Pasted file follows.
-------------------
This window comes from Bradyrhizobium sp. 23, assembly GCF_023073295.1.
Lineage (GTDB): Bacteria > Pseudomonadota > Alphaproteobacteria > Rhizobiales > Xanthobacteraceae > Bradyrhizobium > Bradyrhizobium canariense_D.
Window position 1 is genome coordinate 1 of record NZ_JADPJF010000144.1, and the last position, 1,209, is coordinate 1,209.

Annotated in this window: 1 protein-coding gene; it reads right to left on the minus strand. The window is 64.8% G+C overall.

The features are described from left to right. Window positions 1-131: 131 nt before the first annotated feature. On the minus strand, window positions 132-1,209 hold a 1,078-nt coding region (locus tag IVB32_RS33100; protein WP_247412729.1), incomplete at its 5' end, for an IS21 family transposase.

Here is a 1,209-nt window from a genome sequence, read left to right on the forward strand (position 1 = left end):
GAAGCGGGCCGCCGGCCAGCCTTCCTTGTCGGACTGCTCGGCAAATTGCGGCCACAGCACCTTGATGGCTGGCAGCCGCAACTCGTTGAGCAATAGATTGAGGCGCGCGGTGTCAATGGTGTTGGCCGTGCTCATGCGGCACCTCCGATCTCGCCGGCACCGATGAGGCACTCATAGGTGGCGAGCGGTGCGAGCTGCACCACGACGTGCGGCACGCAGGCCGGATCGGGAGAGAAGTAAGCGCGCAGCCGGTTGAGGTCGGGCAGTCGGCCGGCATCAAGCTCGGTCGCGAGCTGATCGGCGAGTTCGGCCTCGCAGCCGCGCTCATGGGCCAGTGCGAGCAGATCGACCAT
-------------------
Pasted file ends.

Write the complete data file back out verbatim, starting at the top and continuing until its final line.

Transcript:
This window comes from Bradyrhizobium sp. 23, assembly GCF_023073295.1.
Lineage (GTDB): Bacteria > Pseudomonadota > Alphaproteobacteria > Rhizobiales > Xanthobacteraceae > Bradyrhizobium > Bradyrhizobium canariense_D.
Window position 1 is genome coordinate 1 of record NZ_JADPJF010000144.1, and the last position, 1,209, is coordinate 1,209.

Annotated in this window: 1 protein-coding gene; it reads right to left on the minus strand. The window is 64.8% G+C overall.

The features are described from left to right. Window positions 1-131: 131 nt before the first annotated feature. On the minus strand, window positions 132-1,209 hold a 1,078-nt coding region (locus tag IVB32_RS33100; protein WP_247412729.1), incomplete at its 5' end, for an IS21 family transposase.

Here is a 1,209-nt window from a genome sequence, read left to right on the forward strand (position 1 = left end):
GAAGCGGGCCGCCGGCCAGCCTTCCTTGTCGGACTGCTCGGCAAATTGCGGCCACAGCACCTTGATGGCTGGCAGCCGCAACTCGTTGAGCAATAGATTGAGGCGCGCGGTGTCAATGGTGTTGGCCGTGCTCATGCGGCACCTCCGATCTCGCCGGCACCGATGAGGCACTCATAGGTGGCGAGCGGTGCGAGCTGCACCACGACGTGCGGCACGCAGGCCGGATCGGGAGAGAAGTAAGCGCGCAGCCGGTTGAGGTCGGGCAGTCGGCCGGCATCAAGCTCGGTCGCGAGCTGATCGGCGAGTTCGGCCTCGCAGCCGCGCTCATGGGCCAGTGCGAGCAGATCGACCAT